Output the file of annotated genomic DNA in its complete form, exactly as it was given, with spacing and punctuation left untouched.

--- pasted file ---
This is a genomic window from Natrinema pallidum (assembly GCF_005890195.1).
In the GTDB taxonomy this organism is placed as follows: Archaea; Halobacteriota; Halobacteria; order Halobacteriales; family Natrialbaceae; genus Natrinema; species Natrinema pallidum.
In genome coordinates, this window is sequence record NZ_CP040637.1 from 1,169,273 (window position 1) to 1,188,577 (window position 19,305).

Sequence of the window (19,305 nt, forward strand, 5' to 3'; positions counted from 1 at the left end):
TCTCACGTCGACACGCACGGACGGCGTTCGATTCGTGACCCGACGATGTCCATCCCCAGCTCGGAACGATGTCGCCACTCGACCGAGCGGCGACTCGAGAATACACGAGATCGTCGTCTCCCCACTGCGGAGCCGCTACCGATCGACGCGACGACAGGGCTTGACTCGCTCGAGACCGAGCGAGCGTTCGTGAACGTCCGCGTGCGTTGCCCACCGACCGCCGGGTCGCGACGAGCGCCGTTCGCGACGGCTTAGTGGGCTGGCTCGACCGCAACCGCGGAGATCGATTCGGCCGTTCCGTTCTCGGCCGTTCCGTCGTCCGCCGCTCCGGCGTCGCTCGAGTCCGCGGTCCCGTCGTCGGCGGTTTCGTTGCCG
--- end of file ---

This is a genomic window from Natrinema pallidum (assembly GCF_005890195.1).
In the GTDB taxonomy this organism is placed as follows: Archaea; Halobacteriota; Halobacteria; order Halobacteriales; family Natrialbaceae; genus Natrinema; species Natrinema pallidum.
In genome coordinates, this window is sequence record NZ_CP040637.1 from 1,169,273 (window position 1) to 1,188,577 (window position 19,305).

Sequence of the window (19,305 nt, forward strand, 5' to 3'; positions counted from 1 at the left end):
TCTCACGTCGACACGCACGGACGGCGTTCGATTCGTGACCCGACGATGTCCATCCCCAGCTCGGAACGATGTCGCCACTCGACCGAGCGGCGACTCGAGAATACACGAGATCGTCGTCTCCCCACTGCGGAGCCGCTACCGATCGACGCGACGACAGGGCTTGACTCGCTCGAGACCGAGCGAGCGTTCGTGAACGTCCGCGTGCGTTGCCCACCGACCGCCGGGTCGCGACGAGCGCCGTTCGCGACGGCTTAGTGGGCTGGCTCGACCGCAACCGCGGAGATCGATTCGGCCGTTCCGTTCTCGGCCGTTCCGTCGTCCGCCGCTCCGGCGTCGCTCGAGTCCGCGGTCCCGTCGTCGGCGGTTTCGTTGCCG